The executives, drawing unimaginable salaries in the millions, can only be described as HEARTLESS in their actions, bringing about the nose dive in market prices and allowed their assets to be destroyed. Now they are reaping the whirlwind of their own greed, karma of sorts. They kicked the cards out of their own “pyramid scheme” of greed. They brought their own house of cards down. Rewind, had they renegotiated the loans creating terms that would have allowed the borrowers to stay in their homes, then (1) The supply side of the market would have remained steady (2) the assets would have remained intact (3) the loans would be repaid, albeit at a reduced profit.

    Buyers of the instruments, sold upward in the pyramid of greed which allowed the loaners to reap an immediate profit, placed a bet on the paper which was over valued, making what should have been a sure thing an incredible gamble in hind sight. Their own greed and HEARTLESSNESS toward the borrowers in favor of the writers of these instruments, brought about all the collapse. Now to put more money into the hands of these HEARTLESS executives in what I can only describe as the largest EXTORTION in the history of mankind.

    Citizens (to include the unborn) are being told (not asked) that we must bail out the Titanic. The credit rating of these failing firms has gone into the tank. The shoe is on the other foot. Those defaulting on their loans face never, never, never being able to enjoy the American Dream of owning their own home. The bankers put a huge F on their report cards. In the process they have ruined their own credit. WE THE PEOPLE can not just GIVE a blank check to these executives (who have already taken their huge salaries/profits). We must look at their credit rating now and determine if an investiment in their affairs is wise. The same set of circumstances under which they operate in regards to their borrowers. Isn’t HEARTLESSNESS really called for here? If forgiveness should apply to Main Street, shouldn’t forgiveness apply to all borrowers who are similarly situated.

    While these bankers have made people live with their credit rating in a unforgiving manner, these folks now must live with their own bad credit just as these folk expect us to do. Reference the commercial showing the fellows serving chowder in a pirate’s bistro, or the same characters driving off the lot in the sub compact car that gets laughed at by jet setting Paris Hilton types.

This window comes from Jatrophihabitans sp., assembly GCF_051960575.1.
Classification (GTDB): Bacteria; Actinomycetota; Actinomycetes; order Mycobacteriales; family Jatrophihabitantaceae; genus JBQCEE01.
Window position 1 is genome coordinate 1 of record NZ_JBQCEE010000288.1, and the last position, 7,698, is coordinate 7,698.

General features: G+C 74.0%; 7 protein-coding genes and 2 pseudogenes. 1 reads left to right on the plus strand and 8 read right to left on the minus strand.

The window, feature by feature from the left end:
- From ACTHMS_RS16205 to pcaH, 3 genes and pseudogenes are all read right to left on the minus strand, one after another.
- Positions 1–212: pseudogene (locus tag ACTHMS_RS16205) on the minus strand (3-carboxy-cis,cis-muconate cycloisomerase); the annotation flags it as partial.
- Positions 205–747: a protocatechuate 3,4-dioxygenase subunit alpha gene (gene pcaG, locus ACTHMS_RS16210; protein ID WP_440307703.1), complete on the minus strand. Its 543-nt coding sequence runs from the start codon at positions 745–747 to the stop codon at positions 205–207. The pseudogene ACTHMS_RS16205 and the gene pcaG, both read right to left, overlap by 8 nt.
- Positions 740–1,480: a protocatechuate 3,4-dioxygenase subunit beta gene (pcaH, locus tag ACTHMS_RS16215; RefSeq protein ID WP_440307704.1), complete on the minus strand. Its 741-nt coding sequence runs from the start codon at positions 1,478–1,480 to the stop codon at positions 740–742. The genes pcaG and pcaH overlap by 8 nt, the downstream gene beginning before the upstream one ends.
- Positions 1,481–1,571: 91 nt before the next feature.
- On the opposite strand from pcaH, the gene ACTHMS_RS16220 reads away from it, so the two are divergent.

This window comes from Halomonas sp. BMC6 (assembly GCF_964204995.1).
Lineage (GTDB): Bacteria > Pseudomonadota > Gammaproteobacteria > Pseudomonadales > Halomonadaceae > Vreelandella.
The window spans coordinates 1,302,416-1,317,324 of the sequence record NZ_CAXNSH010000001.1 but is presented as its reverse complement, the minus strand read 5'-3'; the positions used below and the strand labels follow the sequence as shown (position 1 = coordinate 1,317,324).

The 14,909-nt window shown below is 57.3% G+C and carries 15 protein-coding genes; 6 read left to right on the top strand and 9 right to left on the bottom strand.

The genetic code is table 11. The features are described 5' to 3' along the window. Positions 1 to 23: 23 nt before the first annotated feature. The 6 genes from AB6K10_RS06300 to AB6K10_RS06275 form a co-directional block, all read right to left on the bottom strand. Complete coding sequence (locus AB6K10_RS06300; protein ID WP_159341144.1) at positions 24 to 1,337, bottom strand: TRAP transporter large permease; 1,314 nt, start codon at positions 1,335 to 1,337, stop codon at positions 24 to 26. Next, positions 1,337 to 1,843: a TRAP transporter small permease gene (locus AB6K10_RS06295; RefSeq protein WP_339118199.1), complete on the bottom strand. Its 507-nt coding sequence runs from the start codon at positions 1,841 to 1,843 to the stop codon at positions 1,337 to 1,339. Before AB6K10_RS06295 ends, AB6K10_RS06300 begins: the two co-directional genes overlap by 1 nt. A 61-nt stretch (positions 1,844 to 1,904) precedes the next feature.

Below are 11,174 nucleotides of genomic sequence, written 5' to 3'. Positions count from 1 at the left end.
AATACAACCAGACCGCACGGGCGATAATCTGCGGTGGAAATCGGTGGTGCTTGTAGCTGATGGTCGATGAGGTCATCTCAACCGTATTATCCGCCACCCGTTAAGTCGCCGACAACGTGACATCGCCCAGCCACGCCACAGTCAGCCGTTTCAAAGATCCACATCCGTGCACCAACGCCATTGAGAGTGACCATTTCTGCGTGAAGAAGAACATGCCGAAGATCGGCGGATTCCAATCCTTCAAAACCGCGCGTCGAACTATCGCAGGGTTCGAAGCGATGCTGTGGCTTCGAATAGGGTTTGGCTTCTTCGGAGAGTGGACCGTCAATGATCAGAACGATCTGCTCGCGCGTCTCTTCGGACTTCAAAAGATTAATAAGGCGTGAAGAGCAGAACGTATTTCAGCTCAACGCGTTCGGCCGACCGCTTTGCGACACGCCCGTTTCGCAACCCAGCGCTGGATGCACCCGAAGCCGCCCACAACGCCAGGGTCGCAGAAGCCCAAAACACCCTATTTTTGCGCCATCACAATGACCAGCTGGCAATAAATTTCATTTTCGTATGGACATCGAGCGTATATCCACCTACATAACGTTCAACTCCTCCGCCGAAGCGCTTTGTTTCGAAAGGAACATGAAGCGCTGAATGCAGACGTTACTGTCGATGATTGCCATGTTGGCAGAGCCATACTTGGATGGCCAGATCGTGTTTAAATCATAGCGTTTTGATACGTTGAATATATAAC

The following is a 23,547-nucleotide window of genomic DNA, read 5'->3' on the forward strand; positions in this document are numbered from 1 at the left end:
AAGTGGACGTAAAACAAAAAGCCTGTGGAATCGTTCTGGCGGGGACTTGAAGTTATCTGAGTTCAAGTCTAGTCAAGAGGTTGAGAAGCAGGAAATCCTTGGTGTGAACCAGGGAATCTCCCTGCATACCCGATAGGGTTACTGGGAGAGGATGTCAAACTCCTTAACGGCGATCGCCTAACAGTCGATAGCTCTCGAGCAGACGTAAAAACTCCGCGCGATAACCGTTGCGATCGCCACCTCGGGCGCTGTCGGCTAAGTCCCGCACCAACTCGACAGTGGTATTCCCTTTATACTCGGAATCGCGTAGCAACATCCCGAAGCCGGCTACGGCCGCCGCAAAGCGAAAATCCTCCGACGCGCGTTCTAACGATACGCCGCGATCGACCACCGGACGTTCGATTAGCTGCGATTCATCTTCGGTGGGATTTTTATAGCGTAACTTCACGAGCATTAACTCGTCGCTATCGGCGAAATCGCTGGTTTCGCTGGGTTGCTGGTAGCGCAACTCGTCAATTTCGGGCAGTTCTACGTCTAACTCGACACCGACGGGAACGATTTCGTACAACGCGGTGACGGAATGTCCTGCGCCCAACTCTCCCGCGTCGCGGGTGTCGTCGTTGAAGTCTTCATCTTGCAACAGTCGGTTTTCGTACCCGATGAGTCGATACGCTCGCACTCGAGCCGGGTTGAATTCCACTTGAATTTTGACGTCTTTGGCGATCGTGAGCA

As with any real world citizen who has gone bankrupt, might a lengthy waiting period apply? Okay, lets waive the waiting period, but make this “bail out” a loan to be managed and overseen by regulators rather than another big government give away! Might the regulators actually side with the consumer and have his interest at heart rather than having the interests of the bankers at heart as has been the bad state of affairs.

  3. […] Fraud Files Blog shares Marc Cuban’s ideas on a private bailout of the finance sector. Oh Marc, you’re so crazy. But you’re also a genius […]

  4. Steve Close 09/29/2008 at 7:41 am - Reply

    I had come up with a similar solution on 9-21-2009/21/08
    It’s possible the government will be buying 700 billion worth of bad debt secured by assets worth far more than 700B. If the face value of those mortgages is up to 3 times the cost of the 700B bailout as suggested by an oft quoted 30 cents on the dollar purchase price, this could be a fire sale bargain. Why not offer investors an opportunity to buy shares at X$/share up to the 700B? As the assets are sold off, investors would be returned their initial investment plus any mark up which could be considerable. As with any investment, there could be loss of investor capital up to the entire amount of investment, but taxpayers would be off the hook if all the Fed outlay were bought up by investors. Once the mortgage bailout bundle is inventoried and valued, why not give investors a chance to take it off the government’s hands? 50 million investors averaging $14,000 apiece (1400 shares@ IPO of $10/share) each would = 700B.
    Of course the same model could be applied to all the other recent Wall Street bailouts.
    If my plan is adopted, all I’m asking is a 1% fee to be shared equally between me and my team of facilitators (crony capitalists?): Bernake, Paulson, Bush, Reid, Pelosi, Clinton, Obama and McCain. A trifling $77,777.777.77 apiece. That looks like a lot of lucky numbers ;)))
    Steve Close


  5. Charles Farley 09/30/2008 at 5:32 pm - Reply

    As a free-market maven, I think it is a great idea. But consider this, as the ETF moved to liquidate hard assets into cash to pay dividends or buy back stock etc… people will get thrown to the streets as they will, and rightfully so, foreclose on the better properties and resell them. The politicos would never let that happen.

    I would…

  6. Tracy Coenen 09/30/2008 at 5:40 pm - Reply

    People don’t have to be “thrown in the streets.” All they have to do is what they promised to do in the beginning: PAY THE MORTGAGE.

  7. Charles Farley 09/30/2008 at 8:53 pm - Reply


    The issue with many is they can’t. They’re in over their heads income wise pumping money into homes that are underwater.

    Tis a mess anyway you slice it…

  8. […] are some great ideas for Private Sector involvement. That few investors are clamoring to be let in on the action is telling. However, if profiting from […]

  9. […] are some great ideas for Private Sector involvement. That few investors are clamoring to be let in on the action is telling. However, if profiting from […]